Caring for Your Plants in the Heat of the Summer

It is a great time of year for gardeners! Make sure you are listening to your plants’ needs. Floriculture expert, Marlena Jimenez has some great advice for keep your plants healthy during the hot summer months.

Indoor Plants:

The most important part of having plants is knowing your plants! You have to know their requirements and the types of things that they like. For example succulents, kalanchoes, and orchids all like to be on the dry side. A lot of people think that all plants like to be really wet but that’s not true. Summer is the active growing time for kalanchloes and succulents which means they need more  water than the winter but that still doesn’t mean a lot  of water- every nine days or so if they are living inside. Orchids are generally watered once a week. Ferns on the other hand, like to stay really wet all the time. They do not like to dry out and this is what turns them brown. Herbs you want to dry out in between watering.

Remember to never put hot water on anything!

When Watering, make sure to water THOROUGHLY! If you water and the water runs through quickly, you may not have watered enough (see photo below). Push your finger at least an inch into the soil for an accurate feel of the dry or wetness. If the soil is bone dry, do not be surprised if you need to water it 2 or 3 times. When the soil dries, it shrinks and takes more time to absorb the water.

You think it is watered because it comes out the bottom of the pot…

However if you were to lift the plant out of the pot, you see it is hardly watered…

You should know if your plants like sun or shade. Generally, things dry out faster in the sun than in the shade, this applies for all plants: inside or outside. You also never want to put hot water on anything. Most plants can be moved outside during the warmer months, just be careful and find out what the plant likes.

Outdoor Plants:

Heat with humidity! You are thinking, its so hot I should water them!- not necessarily. Plants gather moisture from the air so they could be fine, always check the soil to see. No humidity and you may have to water twice a day. Don’t forget about wind! Wind dries out plants really fast. Dod it rain? Yes but did it rain enough to soak through your container? You will have to check! If not, you are going to have to water again.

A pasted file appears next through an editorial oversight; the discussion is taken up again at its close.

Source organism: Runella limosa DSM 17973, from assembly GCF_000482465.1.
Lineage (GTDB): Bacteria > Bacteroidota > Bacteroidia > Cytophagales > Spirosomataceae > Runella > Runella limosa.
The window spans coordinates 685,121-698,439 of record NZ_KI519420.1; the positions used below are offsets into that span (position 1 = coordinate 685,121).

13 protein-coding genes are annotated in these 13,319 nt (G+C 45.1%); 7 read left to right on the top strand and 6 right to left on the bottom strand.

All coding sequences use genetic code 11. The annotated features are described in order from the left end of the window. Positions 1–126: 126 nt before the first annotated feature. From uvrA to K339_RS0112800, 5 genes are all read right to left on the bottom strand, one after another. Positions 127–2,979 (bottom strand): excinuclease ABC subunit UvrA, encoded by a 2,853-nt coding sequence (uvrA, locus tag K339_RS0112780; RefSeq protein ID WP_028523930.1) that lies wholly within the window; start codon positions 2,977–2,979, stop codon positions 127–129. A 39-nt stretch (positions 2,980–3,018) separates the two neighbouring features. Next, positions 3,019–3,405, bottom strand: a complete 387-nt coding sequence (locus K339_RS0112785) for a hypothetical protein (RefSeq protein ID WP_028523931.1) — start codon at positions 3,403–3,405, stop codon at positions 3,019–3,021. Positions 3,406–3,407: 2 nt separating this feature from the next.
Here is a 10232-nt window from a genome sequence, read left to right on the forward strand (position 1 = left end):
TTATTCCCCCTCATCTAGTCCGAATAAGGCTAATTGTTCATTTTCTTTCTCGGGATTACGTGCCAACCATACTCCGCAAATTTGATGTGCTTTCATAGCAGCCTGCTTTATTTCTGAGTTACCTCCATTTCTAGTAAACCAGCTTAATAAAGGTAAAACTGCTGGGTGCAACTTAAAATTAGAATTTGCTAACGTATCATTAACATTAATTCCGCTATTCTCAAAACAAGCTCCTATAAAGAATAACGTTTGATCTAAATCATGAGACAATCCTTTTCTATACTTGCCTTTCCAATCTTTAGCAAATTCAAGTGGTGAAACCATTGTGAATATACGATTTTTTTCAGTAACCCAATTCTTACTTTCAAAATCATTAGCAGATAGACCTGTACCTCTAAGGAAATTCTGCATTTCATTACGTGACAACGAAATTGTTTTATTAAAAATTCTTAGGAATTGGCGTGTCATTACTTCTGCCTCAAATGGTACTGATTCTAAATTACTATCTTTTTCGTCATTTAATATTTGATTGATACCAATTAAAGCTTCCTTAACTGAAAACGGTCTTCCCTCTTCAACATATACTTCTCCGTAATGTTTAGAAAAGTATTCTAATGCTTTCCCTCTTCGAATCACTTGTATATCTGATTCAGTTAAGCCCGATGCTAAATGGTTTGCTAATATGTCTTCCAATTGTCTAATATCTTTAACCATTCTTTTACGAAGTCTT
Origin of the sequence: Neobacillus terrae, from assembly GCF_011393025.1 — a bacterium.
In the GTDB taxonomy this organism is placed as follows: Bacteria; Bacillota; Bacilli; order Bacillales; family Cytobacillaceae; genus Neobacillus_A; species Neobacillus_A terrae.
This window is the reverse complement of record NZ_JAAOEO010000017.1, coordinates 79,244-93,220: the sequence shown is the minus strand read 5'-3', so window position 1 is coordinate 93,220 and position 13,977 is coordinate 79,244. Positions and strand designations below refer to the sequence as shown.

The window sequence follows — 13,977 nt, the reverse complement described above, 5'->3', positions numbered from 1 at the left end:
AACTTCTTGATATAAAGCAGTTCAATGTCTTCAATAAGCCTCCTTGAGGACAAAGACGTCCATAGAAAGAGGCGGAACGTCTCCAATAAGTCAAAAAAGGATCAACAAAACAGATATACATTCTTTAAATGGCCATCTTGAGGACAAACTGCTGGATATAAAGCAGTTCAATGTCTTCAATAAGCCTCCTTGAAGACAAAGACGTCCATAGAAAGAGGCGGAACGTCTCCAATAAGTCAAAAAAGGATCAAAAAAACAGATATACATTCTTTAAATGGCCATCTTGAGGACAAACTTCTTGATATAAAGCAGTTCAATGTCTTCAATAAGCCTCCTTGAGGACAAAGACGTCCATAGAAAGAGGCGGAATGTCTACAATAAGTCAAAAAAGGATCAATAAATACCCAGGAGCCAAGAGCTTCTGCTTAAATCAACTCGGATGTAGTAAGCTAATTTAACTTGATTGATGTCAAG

Here is an example of a plant that dried out too many times: you can easily clean this up, pinch some of the top buds off to stimulate new growth and then continue to water, you may be surprised at what you can revive!

Is the plant in the ground or in a pot? If it is in the ground, the ground water tends to “stay”, there is more places for water. Container, less protection for the roots which means it will dry out faster due to the elements. Also, make sure your plants are in proper pot sizes otherwise you will rot the roots.

Pot that is too big:

(Below) The roots are not developed enough for the size of the pot

Pot is too small (below)

Examples of dry plants: flowering vinca, geraniums, begonia.

Examples of wet plants: petunias, million bells

Herbs and Dahlia like to be moist in between waterings when outside.

Hanging baskets should be watered until the water drips down out of the bottom of the basket.

Plants like to be watered in the morning, but if it looks thirsty right now, water it. You drink when you are thirsty, so should your plants! Remember that water systems are not a replacement for good plant care. You want to make sure the plants are still getting proper amounts of water since most watering systems are on timers and not done by ground moisture or other outside factors (wind, humidity). Check to see what your settings are and listen to your plant needs!

Try to get a routine, you drink water every day and your plants do too! Marlena suggests using a shower head for even watering. Make sure you feel the water to see that is is cold.

Make sure to do your research, we are only a phone call away, (610)-687-5566. Relax and enjoy your garden

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